In the smoke of a breakup, whether we loved the person or didn’t even like them that much, there emerges a vision of them one day realizing the error of their ways. If we allow ourselves to follow it too far into the thick of delusion, we imagine a detailed accounting of feelings, an explanation of events that puts the weight of responsibility on them, and full absolution for us of any fault in beauty, character, or action.
To manifest something so seemingly singularly impossible you’d have to be Madonna. On January 15, 1995, Tupac Shakur put pen to paper in prison and told her why he had ended their relationship, expressed the fears and doubts that had stood in his way, proved and pledged an improved self, put his worries for her safety on an even plane with his, and spoke of his hopes for reconciliation.
The letter is two pages, with an addendum on a third page and a small, sweet heart at the end. Tupac put the time at the top. In the time before timestamps, it’s a detail to be parsed. 9:30 a.m., the clear-eyed morning, an hour of purpose. It is carefully and beautifully written, in what it says and in how it looks. Tupac’s handwriting is looping and lovely, almost feminine. He addresses Madonna as “M.” It is a large M, with the final line swooping up and then dipping two full spaces of lined paper below it; an M worthy of Madonna.
“I’ve waited a long time 2 finally write this,” he starts, immediately putting a real part of himself, that 2, into it. What follows is his soul placed plainly on the page. He describes his mindset at the time that the two were seeing each other. Not as an excuse but as a point of orientation. They dated quietly, when he was a man who was just garnering his debt to the community that made him and she was a sex symbol that belonged to the world.
Celebrities are separated from us by our perception of their godlike attainment of what we’re supposed to want: fame and money and sex. But when Tupac refers to their relationship, he uses words of humanity and humility. “I haven’t been the kind of friend I know I am capable of being” is how he frames the apology. It’s an empathy that some never access within themselves, no matter how many classes they take in unlocking their chakras. Later he tells Madonna, “I offer my friendship once again, this time much stronger and focused.”
The letter is, above all else, generous. Even when he mentions an egregious comment Madonna made in an interview— “I’m off to rehabilitate all the rappers and basketball players”—he does so only to elucidate that the words were a blow to his heart and ego that resulted in his saying things he came to regret.
What’s more remarkable than what’s written is what isn’t. Tupac does not overstep the bounds of being an ex-lover. He does not push a selfish agenda. He has the wisdom to balance what he wants with what is warranted after leaving sans explanation. He does not burden her by asking for her forgiveness.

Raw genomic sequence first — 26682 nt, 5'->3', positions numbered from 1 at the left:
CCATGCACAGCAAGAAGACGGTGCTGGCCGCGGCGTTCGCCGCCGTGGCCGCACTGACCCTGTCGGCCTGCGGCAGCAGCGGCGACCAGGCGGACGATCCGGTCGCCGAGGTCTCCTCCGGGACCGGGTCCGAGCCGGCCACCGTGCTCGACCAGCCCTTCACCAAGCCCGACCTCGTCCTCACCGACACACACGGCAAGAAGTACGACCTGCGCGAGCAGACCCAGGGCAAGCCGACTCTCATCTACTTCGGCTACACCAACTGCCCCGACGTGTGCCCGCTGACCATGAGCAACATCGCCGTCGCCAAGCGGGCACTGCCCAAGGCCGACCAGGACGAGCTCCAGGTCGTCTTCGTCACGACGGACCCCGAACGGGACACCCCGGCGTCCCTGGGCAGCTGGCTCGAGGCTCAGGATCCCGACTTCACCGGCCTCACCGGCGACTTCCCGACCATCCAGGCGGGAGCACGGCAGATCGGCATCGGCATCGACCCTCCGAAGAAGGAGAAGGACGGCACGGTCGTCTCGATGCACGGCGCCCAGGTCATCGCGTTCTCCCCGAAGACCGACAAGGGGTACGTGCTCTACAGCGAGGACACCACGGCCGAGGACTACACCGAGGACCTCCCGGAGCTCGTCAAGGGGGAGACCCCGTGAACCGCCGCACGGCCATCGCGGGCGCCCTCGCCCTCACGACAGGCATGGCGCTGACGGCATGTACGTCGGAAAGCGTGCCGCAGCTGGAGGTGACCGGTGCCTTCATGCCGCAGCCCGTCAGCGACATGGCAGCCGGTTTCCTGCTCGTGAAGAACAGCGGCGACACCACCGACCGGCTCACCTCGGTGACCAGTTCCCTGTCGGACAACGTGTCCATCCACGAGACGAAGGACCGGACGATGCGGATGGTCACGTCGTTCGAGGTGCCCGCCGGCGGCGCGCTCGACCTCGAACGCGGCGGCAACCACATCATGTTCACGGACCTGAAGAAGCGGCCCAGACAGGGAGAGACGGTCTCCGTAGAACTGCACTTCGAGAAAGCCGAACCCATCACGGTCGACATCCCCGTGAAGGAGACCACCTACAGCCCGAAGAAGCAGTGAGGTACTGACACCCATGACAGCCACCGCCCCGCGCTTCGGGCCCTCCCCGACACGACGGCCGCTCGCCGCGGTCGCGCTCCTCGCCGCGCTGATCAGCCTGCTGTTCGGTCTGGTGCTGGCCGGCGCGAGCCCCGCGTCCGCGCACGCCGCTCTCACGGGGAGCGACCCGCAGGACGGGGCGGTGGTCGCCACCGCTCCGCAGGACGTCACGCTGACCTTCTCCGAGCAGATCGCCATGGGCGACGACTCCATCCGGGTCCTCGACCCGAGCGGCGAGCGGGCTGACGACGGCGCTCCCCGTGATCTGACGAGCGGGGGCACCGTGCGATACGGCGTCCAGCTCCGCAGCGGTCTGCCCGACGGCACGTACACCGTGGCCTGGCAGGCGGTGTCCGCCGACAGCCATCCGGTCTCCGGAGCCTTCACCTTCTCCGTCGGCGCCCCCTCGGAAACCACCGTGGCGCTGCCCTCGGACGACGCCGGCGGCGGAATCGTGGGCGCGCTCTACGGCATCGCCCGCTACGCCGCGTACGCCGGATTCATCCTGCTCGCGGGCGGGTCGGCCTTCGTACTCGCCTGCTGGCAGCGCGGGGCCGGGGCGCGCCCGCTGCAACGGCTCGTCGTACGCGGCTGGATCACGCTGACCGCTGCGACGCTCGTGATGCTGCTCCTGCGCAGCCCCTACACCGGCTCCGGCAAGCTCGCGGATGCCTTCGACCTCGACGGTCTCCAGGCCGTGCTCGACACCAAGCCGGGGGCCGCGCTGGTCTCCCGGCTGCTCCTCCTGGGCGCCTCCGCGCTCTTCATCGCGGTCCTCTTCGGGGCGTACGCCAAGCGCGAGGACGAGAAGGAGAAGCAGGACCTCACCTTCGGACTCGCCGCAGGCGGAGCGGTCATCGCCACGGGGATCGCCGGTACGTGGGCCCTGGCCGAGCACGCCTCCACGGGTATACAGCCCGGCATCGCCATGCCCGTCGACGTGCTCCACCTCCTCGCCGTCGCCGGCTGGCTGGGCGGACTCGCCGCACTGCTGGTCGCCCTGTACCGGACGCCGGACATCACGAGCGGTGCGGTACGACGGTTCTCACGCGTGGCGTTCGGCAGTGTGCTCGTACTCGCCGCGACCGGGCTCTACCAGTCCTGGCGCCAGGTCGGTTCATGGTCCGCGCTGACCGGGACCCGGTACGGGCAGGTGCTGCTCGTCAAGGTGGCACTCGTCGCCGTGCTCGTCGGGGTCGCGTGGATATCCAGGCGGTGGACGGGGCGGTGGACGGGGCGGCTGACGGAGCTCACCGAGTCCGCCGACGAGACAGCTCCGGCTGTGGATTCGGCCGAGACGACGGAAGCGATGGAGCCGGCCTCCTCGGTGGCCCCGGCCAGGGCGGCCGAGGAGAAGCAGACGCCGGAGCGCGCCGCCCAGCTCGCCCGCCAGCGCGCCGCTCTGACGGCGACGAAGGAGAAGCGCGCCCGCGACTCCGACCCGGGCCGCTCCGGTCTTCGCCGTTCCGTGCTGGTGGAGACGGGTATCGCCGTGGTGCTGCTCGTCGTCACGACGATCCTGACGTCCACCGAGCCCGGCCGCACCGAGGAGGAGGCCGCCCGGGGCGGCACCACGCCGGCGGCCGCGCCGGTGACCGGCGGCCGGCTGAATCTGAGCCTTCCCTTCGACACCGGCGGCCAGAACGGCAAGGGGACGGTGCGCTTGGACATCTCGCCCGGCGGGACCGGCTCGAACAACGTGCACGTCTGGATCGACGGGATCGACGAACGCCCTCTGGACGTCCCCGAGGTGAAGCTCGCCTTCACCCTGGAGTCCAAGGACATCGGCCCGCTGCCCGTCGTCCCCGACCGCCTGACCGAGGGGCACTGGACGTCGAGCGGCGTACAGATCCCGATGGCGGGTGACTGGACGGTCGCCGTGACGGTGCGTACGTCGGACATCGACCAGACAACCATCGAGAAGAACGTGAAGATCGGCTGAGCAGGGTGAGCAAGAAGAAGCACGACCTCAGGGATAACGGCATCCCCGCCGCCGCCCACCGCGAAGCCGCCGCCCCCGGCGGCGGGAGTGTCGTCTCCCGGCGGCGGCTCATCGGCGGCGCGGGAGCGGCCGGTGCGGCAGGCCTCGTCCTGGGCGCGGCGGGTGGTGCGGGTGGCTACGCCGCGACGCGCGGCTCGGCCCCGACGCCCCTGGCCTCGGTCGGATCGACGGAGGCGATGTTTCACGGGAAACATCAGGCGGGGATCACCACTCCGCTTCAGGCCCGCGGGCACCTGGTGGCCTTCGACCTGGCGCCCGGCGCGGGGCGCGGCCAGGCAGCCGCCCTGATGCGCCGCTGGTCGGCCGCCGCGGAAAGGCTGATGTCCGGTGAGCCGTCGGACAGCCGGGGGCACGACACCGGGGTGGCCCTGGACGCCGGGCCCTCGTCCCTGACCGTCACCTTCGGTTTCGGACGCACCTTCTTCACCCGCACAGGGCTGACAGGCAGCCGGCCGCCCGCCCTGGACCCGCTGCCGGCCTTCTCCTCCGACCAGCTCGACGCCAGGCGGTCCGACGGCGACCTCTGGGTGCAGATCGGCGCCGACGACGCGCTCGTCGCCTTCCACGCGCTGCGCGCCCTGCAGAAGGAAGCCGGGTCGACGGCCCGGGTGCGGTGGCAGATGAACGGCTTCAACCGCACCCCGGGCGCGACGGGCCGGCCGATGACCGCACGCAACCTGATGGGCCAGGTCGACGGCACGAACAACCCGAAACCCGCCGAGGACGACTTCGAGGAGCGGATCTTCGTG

There are more words, four passages worth, but they are a literal blur to us because an auction house scrubbed them out of their images so that they could sell them without giving too much away first. This letter is a precious artifact for Madonna, a holy relic for all of us that want to believe that such a thing could exist. And like any such object, it was stolen and came into the possession of someone who falsely thinks its value lies in a dollar amount.
This type of letter is so rare that even Madonna only has one and she sued to try to get it back. A former friend of hers claimed she came by it along with other possessions in the course of their friendship. In the affidavit Madonna filed she states that she never gave it away. Her written testimony notes that she had a specific memory of reading it: “In particular, I remember that he apologized to me.”
The letter does not appear on an archive of items on the auctioneer’s site, though other items from that lot do. I contacted them in an attempt to find out what happened to it but never heard back. I like to think that Madonna bought it, that the love-lettered sheets of loose-leaf are with her again. No matter who has it now, the chances that you or I will ever have anything of our own approaching it are infinitesimally close to 0.
The closest I have come is a Facebook Messenger message. It was sent to me late one spring night, its timestamp telling me so and my opening it the next morning marking exactly when it was seen. I remember thinking I should take a photo in case our digital connection was ever severed. But in the small glow of satisfaction I got from reading it, I stood up and decided to take a walk in the sunshine.
Weeks later, I needed more than just the fractured collection of words I remembered, I needed the reassurance of their exact phrasing even if they weren’t exactly an apology. I opened Messenger to discover that my letter, which it can’t even be properly called, had disappeared, too. The person and I were no longer friends by Facebook’s definition. And then one day just as inexplicably we were again. I screenshot the message and saved it to my camera roll. I thought of Tupac’s words: “It’s funny but this experience has taught me not to take time 4 granted.”
Chandra Steele’s work can be found in Paper Darts (forthcoming), Vol. 1 Brooklyn, McSweeney’s Internet Tendency, The Scofield, Litro Magazine, Newtown Literary, Meat for Tea: The Valley Review, and The Molotov Cocktail. Rick Moody once said she wrote the best description of a racetrack he has ever read. She has never been to a racetrack. More of her writing can be found at chandrasteele.com.